Lemmy: The Definitive Biography
When you reach a certain level of fame, suddenly everybody on Planet Earth assumes they know you intimately.
Certainly that’s how it went for Ian ‘Lemmy’ Kilmister, the swaggering, spit-and-soul-soaked renegade best known as the lead singer of Motörhead. But if there’s one thing that Mick Wall’s masterful Lemmy: The Definitive Biography proves, it’s that the real man was much more complicated than the one-dimensional caricature paraded out by certain sects of the mainstream press.
Not that Lemmy ever tried to deliberately disguise his true self, as Wall knows better than most. “Of all the books I’ve written, this was definitely one of the ‘easiest’,” says the celebrated British rock journalist. “Lemmy was a man [who] didn’t really have that many secrets. A lot of people you write about, their private lives are very secretive. They don’t like you to know who they really are. They [have a] person they want to present to the world.
“Lemmy was the person he presented to the world. It’s like he says in the book: it wasn’t a costume. That really was how he dressed, and who he really was. He was a man of many opinions. Instead of pussying around and trying to be all things to all people, you either took Lemmy or you fucked off.”
Lemmy follows the rocker from his childhood in North Wales all the way through his time as a member of psych-rock mind-melters Hawkwind and the years spent at Motörhead’s helm, coming to rest with his sad passing at the end of last year. Though the book features all the excess and debauchery one would expect from a biography about the man who wrote ‘White Line Fever’, it also investigates Lemmy’s sensitive, supremely intelligent side.
“He was an old-fashioned gentleman,” Wall says. “Lemmy was born right at the end of the Second World War, and he was a man of manners. He was extremely well read. He knew the difference between the good stuff and the bad. He knew the difference between bullshitters and genuine folk. And there were no airs and graces. At the end of the day, he was a very intelligent guy.”
In one of the many telling moments in the biography, a journalist gets shown around one of Lemmy’s temporary squats, only to notice a P.G. Wodehouse novel on the rock’n’roll demon’s bedside table. Wall laughs when the episode is recounted. “He had lots of things like that,” he says. “It’s like Stacia [Blake, dancer in Hawkwind] says. On the tour bus with Hawkwind, Lemmy was always at the back reading a book. Whenever I went to visit him, his place would always be full of books.”
More than anything else, Lemmy is incredibly tender. Wall and Motörhead’s mastermind were friends for over 30 years, and every page bursts with affection and camaraderie. It’s not a book about a myth, or a monster, or even a martyr – it’s about a real human being, and for that reason, it’s not afraid to shy away from the more complicated side of his character.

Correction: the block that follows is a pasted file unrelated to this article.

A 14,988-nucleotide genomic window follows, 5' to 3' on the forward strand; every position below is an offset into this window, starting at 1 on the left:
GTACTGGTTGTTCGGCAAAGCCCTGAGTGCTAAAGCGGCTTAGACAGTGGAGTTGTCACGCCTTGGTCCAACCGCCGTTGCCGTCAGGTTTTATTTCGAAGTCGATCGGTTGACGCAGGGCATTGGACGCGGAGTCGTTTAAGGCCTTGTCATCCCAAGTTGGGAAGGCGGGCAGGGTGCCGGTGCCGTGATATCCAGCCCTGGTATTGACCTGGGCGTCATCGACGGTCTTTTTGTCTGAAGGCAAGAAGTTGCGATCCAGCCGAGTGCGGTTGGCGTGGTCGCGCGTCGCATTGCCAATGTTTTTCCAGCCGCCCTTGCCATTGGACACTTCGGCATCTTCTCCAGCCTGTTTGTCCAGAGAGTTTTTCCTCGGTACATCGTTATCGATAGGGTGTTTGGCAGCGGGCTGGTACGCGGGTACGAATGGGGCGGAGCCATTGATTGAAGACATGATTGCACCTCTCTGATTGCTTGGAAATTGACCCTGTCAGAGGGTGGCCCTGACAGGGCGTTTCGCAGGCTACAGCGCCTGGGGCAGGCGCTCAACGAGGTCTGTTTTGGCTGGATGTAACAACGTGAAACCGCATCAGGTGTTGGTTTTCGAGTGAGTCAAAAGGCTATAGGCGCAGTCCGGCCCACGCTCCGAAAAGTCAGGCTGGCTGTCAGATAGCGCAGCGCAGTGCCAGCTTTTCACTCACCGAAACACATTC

“I think like all musicians – like all of us, actually, but it’s a particular weakness of famous musicians – [there is] the tendency to blame other people for your career mistakes. [Lemmy] was very bitter in the latter years about his manager, Doug Smith. He could be a bit… what’s the word I’m looking for?” Wall takes a moment. “Lemmy was a wonderful, wonderful guy. He could also be a complete fucking arsehole sometimes. Like all of us.”
The affection evidently went both ways. Lemmy once described Wall as “one of the few rock writers in the world who can actually write”, and it’s that mutual respect that makes the book’s finale so genuinely moving. Lemmy’s spirit stayed strong even as his health dramatically started to fail. He kept going. He kept playing gigs. Maybe it was because he didn’t want to stop. Maybe it was because he couldn’t.
“He was one of these guys who became like a Charles Bukowski, or a Peter Cook, or a Dylan Thomas or a Hunter S. Thompson,” Wall says. “He reached that kind of level of exalted craziness, where there was a brilliant intelligence, but at the same time, a defiance – to rage against the dying of the light. It’s just a fantastic story … He defied all the rules, broke all the rules, made up new rules, and kind of put us all to shame in that respect.
“He was a one-off,” Wall adds. “He really was. Long after I had given up staying up all night and running around chasing crazy women, and wanting to be on tour all the time … Lemmy was still doing it. Lemmy played his last show about two or three weeks before he died. There’s no fucking way I would want to live like that.
“I’m not as old as he was, but I got off the road 20 years ago. And for good reason. There’s only one road, and you can only go around it so many times. But Lemmy was always out there.” He laughs. “You always knew when it was 4am, at least Lemmy would be up.”
[Main photo Mick Wall, Author of Lemmy: The Definitive Biography]